information on the biology of species and the ecology of habitats found around the coasts and seas of the British Isles

Two spotted goby (Gobiusculus flavescens)

Distribution data supplied by the Ocean Biogeographic Information System (OBIS). To interrogate UK data visit the NBN Atlas.
Only coastal and marine records shown



Gobiusculus flavescens are small, slender gobies, reaching up to 6 cm in length. They are distinct from other gobies in that their eyes are on the side of the head (lateral) rather than on top (dorsal). There is a black spot at the base of the tail fin, and in the males, there is a second, smaller black spot beneath the pectoral fins. They are reddish to greenish brown in colour, paler on the undersides with dark reticulations dorsally. There are four light 'saddle' marks dorsally from the head to the end of the second dorsal fin. The two dorsal fins are banded red, with the first dorsal fin bearing 7 rays (instead of the more usual 6 in other gobies). Along the midline of the sides are a series of bluish markings. During the breeding season these markings become extremely bright in the males. The caudal fin is transversely banded.

Recorded distribution in Britain and Ireland

Common on all coasts of Britain and Ireland.

Global distribution

Found in the eastern Atlantic from Faeroes, Vesteralen (Norway), and western Baltic to north west Spain excluding south east North Sea. Rarely reported in the Mediterranean.


Distinct from other goby species, Gobiusculus flavescens are frequently found hovering in small, loose shoals in the water column amongst Laminaria plants and Zostera beds and over seaweed covered rocks. They are found in intertidal pools and shallow water to a depth of 20 m.

Depth range


Identifying features

  • A black spot at the base of the tail fin.
  • Males exhibit a second black spot beneath pectoral fins.
  • Small and slender, up to 6 cm in length.
  • Eyes on side of head (lateral).
  • Characteristically found in loose shoals above or amongst Laminaria and Zostera beds.
  • Reddish to greenish brown with pale undersides.
  • Light coloured 'saddle' marks along the back.
  • First dorsal fin bears 7 rays.

Additional information

Wheeler (1969) remarks that breeding males become so brilliantly coloured that they are almost unrecognizable

Listed by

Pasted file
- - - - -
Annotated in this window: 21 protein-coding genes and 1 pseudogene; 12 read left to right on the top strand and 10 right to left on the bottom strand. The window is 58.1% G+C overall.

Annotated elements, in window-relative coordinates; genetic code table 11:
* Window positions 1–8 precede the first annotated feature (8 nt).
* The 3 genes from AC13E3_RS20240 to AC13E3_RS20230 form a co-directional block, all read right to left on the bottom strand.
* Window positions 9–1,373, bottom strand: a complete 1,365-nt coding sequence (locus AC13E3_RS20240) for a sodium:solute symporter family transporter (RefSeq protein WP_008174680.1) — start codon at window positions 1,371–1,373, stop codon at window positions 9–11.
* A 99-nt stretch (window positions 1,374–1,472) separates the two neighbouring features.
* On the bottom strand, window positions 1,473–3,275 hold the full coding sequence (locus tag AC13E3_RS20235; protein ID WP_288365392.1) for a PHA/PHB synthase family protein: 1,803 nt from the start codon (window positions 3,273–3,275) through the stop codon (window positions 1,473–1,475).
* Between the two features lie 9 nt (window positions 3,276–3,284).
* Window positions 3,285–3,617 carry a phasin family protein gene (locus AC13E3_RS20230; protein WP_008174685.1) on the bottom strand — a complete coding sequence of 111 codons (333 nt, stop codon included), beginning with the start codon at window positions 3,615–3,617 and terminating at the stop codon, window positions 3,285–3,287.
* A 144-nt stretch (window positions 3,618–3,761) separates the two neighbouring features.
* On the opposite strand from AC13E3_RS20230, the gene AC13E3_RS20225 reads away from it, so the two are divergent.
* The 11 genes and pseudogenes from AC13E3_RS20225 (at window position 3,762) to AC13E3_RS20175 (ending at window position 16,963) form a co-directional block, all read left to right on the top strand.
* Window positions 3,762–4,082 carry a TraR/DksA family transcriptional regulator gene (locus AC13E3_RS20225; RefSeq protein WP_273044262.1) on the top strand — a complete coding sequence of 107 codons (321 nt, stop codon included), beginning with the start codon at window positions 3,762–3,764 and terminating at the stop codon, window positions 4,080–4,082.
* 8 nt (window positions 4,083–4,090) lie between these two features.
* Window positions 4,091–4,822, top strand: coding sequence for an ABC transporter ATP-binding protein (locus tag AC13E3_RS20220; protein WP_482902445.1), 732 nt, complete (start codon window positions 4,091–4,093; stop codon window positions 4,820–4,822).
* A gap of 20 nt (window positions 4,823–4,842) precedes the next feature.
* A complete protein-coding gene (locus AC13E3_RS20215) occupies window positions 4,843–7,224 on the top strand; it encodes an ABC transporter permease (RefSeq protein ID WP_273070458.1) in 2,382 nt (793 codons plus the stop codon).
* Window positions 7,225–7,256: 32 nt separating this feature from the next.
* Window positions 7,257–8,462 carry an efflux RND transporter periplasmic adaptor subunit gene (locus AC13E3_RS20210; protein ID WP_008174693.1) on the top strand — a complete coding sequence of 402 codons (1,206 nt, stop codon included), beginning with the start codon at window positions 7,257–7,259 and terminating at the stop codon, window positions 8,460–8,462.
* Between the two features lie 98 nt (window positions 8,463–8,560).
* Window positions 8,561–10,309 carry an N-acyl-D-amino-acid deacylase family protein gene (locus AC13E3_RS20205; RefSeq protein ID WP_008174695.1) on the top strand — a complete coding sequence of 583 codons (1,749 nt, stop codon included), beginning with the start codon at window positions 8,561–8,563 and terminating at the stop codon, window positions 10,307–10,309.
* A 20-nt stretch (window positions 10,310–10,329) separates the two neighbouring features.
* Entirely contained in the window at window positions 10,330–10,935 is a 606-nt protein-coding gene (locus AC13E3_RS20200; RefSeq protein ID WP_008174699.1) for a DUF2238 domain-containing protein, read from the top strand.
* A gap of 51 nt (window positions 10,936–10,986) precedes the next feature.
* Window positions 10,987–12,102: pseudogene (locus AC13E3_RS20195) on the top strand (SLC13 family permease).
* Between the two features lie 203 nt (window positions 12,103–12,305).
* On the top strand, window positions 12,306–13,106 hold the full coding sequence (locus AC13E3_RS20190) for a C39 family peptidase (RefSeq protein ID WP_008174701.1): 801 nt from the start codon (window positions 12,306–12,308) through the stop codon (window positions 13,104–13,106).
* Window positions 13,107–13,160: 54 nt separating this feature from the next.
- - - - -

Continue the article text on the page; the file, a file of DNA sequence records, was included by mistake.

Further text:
- none -

Further information sources

Search on:


  1. Dipper, F., 2001. British sea fishes (2nd edn). Teddington: Underwater World Publications Ltd.

  2. Fish, J.D. & Fish, S., 1996. A student's guide to the seashore. Cambridge: Cambridge University Press.

  3. Hayward, P., Nelson-Smith, T. & Shields, C. 1996. Collins pocket guide. Sea shore of Britain and northern Europe. London: HarperCollins.

  4. Hayward, P.J. & Ryland, J.S. (ed.) 1995b. Handbook of the marine fauna of North-West Europe. Oxford: Oxford University Press.

  5. Howson, C.M. & Picton, B.E., 1997. The species directory of the marine fauna and flora of the British Isles and surrounding seas. Belfast: Ulster Museum. [Ulster Museum publication, no. 276.]

  6. JNCC (Joint Nature Conservation Committee), 1999. Marine Environment Resource Mapping And Information Database (MERMAID): Marine Nature Conservation Review Survey Database. [on-line]

  7. National Biodiversity Network (NBN) Atlas website. Available from:  Accessed 01 April 2017

  8. Picton, B.E., & Costello, M.J., 2001. BioMar biotope viewer: a guide to marine habitats and fauna of Britain and Ireland., 2001-06-01

  9. Wheeler, A., 1969. The fishes of the British Isles and north-west Europe. London: Macmillan.

  10. Whitehead, P.J.P., Bauchot, M.-L., Hureau, J.-C., Nielson, J. & Tortonese, E. 1986. Fishes of the North-eastern Atlantic and the Mediterranean. Vol. I, II & III. Paris: United Nations Educational, Scientific and Cultural Organisation (UNESCO).


This review can be cited as:

Ballerstedt, S. 2008. Gobiusculus flavescens Two spotted goby. In Tyler-Walters H. and Hiscock K. (eds) Marine Life Information Network: Biology and Sensitivity Key Information Reviews, [on-line]. Plymouth: Marine Biological Association of the United Kingdom. [cited 14-08-2018]. Available from:

Last Updated: 03/06/2008